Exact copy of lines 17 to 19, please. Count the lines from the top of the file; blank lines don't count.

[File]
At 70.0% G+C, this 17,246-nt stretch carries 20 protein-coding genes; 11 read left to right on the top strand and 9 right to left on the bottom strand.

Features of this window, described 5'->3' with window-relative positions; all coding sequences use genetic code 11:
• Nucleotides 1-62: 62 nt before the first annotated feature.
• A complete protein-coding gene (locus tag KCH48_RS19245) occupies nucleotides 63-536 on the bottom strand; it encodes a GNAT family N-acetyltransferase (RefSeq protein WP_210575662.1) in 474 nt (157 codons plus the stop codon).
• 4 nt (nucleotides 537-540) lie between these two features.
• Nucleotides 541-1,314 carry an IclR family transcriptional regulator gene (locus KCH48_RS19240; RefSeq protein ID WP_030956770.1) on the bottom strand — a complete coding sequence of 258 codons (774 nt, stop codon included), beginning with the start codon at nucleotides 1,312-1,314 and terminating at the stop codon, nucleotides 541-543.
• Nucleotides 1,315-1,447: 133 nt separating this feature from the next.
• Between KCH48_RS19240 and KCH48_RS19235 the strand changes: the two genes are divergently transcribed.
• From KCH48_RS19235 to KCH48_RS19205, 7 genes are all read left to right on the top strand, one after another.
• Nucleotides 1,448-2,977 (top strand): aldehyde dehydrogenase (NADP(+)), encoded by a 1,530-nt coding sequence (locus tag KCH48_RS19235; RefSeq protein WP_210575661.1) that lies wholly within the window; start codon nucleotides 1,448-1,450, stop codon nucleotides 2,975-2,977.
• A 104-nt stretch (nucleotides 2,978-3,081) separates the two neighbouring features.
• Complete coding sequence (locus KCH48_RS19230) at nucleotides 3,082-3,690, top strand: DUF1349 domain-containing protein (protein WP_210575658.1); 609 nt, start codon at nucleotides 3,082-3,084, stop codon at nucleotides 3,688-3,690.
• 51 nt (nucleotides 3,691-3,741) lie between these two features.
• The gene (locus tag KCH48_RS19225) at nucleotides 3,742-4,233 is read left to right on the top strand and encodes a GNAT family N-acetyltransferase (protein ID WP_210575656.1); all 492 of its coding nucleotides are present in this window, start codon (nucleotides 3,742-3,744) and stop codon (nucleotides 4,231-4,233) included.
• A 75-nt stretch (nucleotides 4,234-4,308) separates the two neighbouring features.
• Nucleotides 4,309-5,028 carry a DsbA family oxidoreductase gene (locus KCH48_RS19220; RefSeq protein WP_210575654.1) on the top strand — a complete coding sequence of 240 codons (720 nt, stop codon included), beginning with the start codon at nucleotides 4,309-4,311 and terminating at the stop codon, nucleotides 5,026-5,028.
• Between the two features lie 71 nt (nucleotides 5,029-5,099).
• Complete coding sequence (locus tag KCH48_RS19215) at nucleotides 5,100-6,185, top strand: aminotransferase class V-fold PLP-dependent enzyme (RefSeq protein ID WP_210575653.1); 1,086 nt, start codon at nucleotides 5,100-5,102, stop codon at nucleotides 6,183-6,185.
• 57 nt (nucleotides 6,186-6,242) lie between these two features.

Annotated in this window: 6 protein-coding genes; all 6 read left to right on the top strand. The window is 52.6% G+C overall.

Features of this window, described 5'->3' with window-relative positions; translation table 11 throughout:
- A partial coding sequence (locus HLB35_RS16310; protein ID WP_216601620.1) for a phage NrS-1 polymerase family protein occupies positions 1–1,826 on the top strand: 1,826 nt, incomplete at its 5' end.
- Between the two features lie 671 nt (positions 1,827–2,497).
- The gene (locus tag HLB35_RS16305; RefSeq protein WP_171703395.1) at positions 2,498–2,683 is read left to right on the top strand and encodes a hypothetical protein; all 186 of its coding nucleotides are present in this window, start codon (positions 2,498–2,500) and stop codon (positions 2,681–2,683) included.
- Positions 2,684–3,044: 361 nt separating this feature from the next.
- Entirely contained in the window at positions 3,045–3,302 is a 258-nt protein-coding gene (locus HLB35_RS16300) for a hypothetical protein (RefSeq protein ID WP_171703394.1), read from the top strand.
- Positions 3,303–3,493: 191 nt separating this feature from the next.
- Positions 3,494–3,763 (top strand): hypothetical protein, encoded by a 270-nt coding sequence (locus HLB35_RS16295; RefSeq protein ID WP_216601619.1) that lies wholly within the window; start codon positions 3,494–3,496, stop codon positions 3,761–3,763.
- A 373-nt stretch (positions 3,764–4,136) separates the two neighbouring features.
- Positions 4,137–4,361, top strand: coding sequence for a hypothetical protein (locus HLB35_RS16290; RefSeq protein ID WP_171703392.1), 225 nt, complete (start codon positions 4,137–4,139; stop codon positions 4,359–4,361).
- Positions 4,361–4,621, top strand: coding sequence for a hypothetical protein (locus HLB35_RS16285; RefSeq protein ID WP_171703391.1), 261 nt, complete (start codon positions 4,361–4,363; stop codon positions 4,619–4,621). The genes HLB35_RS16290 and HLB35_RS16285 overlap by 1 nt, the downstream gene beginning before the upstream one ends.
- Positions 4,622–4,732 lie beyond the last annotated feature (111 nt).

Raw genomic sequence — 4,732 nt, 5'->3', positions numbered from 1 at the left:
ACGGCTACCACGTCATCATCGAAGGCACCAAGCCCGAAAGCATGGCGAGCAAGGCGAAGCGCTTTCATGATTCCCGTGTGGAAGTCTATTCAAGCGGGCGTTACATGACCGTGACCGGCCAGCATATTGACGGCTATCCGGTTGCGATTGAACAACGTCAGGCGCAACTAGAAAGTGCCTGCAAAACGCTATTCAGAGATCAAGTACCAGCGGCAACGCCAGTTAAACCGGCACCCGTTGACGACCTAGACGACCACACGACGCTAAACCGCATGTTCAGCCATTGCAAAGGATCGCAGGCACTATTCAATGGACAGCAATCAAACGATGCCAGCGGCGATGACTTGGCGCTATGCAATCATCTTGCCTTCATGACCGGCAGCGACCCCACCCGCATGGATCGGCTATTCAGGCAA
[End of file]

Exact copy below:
• Between the two features lie 71 nt (nucleotides 5,029-5,099).
• Complete coding sequence (locus tag KCH48_RS19215) at nucleotides 5,100-6,185, top strand: aminotransferase class V-fold PLP-dependent enzyme (RefSeq protein ID WP_210575653.1); 1,086 nt, start codon at nucleotides 5,100-5,102, stop codon at nucleotides 6,183-6,185.
• 57 nt (nucleotides 6,186-6,242) lie between these two features.